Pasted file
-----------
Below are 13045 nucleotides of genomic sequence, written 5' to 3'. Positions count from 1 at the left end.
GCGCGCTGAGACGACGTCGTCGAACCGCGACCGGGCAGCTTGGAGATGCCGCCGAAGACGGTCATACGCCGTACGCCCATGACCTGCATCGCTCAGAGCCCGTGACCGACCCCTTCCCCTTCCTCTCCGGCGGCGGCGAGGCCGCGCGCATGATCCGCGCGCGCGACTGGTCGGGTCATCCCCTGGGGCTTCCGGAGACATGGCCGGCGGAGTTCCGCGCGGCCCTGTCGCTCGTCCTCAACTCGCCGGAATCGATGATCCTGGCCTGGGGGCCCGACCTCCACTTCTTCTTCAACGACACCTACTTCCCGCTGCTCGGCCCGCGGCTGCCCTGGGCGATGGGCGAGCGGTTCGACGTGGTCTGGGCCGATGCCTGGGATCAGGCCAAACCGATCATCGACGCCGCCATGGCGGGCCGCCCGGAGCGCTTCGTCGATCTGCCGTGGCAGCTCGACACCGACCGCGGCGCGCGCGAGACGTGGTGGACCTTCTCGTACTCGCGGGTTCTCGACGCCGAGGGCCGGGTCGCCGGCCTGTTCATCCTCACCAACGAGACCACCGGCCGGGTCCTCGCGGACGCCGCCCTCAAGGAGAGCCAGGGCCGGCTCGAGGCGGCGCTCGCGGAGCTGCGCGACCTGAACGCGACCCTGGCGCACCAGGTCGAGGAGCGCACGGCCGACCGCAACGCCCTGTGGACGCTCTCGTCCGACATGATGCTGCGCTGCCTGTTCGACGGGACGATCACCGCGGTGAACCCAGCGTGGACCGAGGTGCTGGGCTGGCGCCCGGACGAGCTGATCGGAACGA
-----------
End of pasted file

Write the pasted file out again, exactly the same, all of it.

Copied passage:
Below are 13045 nucleotides of genomic sequence, written 5' to 3'. Positions count from 1 at the left end.
GCGCGCTGAGACGACGTCGTCGAACCGCGACCGGGCAGCTTGGAGATGCCGCCGAAGACGGTCATACGCCGTACGCCCATGACCTGCATCGCTCAGAGCCCGTGACCGACCCCTTCCCCTTCCTCTCCGGCGGCGGCGAGGCCGCGCGCATGATCCGCGCGCGCGACTGGTCGGGTCATCCCCTGGGGCTTCCGGAGACATGGCCGGCGGAGTTCCGCGCGGCCCTGTCGCTCGTCCTCAACTCGCCGGAATCGATGATCCTGGCCTGGGGGCCCGACCTCCACTTCTTCTTCAACGACACCTACTTCCCGCTGCTCGGCCCGCGGCTGCCCTGGGCGATGGGCGAGCGGTTCGACGTGGTCTGGGCCGATGCCTGGGATCAGGCCAAACCGATCATCGACGCCGCCATGGCGGGCCGCCCGGAGCGCTTCGTCGATCTGCCGTGGCAGCTCGACACCGACCGCGGCGCGCGCGAGACGTGGTGGACCTTCTCGTACTCGCGGGTTCTCGACGCCGAGGGCCGGGTCGCCGGCCTGTTCATCCTCACCAACGAGACCACCGGCCGGGTCCTCGCGGACGCCGCCCTCAAGGAGAGCCAGGGCCGGCTCGAGGCGGCGCTCGCGGAGCTGCGCGACCTGAACGCGACCCTGGCGCACCAGGTCGAGGAGCGCACGGCCGACCGCAACGCCCTGTGGACGCTCTCGTCCGACATGATGCTGCGCTGCCTGTTCGACGGGACGATCACCGCGGTGAACCCAGCGTGGACCGAGGTGCTGGGCTGGCGCCCGGACGAGCTGATCGGAACGA